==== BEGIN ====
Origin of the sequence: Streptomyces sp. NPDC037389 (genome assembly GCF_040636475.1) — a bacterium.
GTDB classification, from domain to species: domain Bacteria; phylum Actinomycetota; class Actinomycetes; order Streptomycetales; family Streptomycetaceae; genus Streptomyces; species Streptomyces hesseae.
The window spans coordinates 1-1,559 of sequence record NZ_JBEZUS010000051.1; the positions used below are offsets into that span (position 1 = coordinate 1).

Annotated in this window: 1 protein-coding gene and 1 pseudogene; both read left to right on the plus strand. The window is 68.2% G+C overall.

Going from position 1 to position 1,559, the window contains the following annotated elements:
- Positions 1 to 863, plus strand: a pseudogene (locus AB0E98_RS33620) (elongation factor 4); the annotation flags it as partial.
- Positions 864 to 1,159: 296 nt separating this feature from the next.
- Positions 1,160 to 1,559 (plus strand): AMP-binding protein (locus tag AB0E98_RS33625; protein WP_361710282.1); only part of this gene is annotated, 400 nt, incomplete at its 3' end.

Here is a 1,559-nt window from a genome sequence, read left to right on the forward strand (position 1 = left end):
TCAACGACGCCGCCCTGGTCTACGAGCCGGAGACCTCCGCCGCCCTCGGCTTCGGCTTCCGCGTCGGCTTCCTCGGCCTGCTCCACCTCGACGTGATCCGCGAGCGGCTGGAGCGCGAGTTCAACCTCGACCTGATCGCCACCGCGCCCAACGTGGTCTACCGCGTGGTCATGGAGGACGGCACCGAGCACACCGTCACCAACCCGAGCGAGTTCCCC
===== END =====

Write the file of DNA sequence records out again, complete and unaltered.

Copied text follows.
Origin of the sequence: Streptomyces sp. NPDC037389 (genome assembly GCF_040636475.1) — a bacterium.
GTDB classification, from domain to species: domain Bacteria; phylum Actinomycetota; class Actinomycetes; order Streptomycetales; family Streptomycetaceae; genus Streptomyces; species Streptomyces hesseae.
The window spans coordinates 1-1,559 of sequence record NZ_JBEZUS010000051.1; the positions used below are offsets into that span (position 1 = coordinate 1).

Annotated in this window: 1 protein-coding gene and 1 pseudogene; both read left to right on the plus strand. The window is 68.2% G+C overall.

Going from position 1 to position 1,559, the window contains the following annotated elements:
- Positions 1 to 863, plus strand: a pseudogene (locus AB0E98_RS33620) (elongation factor 4); the annotation flags it as partial.
- Positions 864 to 1,159: 296 nt separating this feature from the next.
- Positions 1,160 to 1,559 (plus strand): AMP-binding protein (locus tag AB0E98_RS33625; protein WP_361710282.1); only part of this gene is annotated, 400 nt, incomplete at its 3' end.

Here is a 1,559-nt window from a genome sequence, read left to right on the forward strand (position 1 = left end):
TCAACGACGCCGCCCTGGTCTACGAGCCGGAGACCTCCGCCGCCCTCGGCTTCGGCTTCCGCGTCGGCTTCCTCGGCCTGCTCCACCTCGACGTGATCCGCGAGCGGCTGGAGCGCGAGTTCAACCTCGACCTGATCGCCACCGCGCCCAACGTGGTCTACCGCGTGGTCATGGAGGACGGCACCGAGCACACCGTCACCAACCCGAGCGAGTTCCCC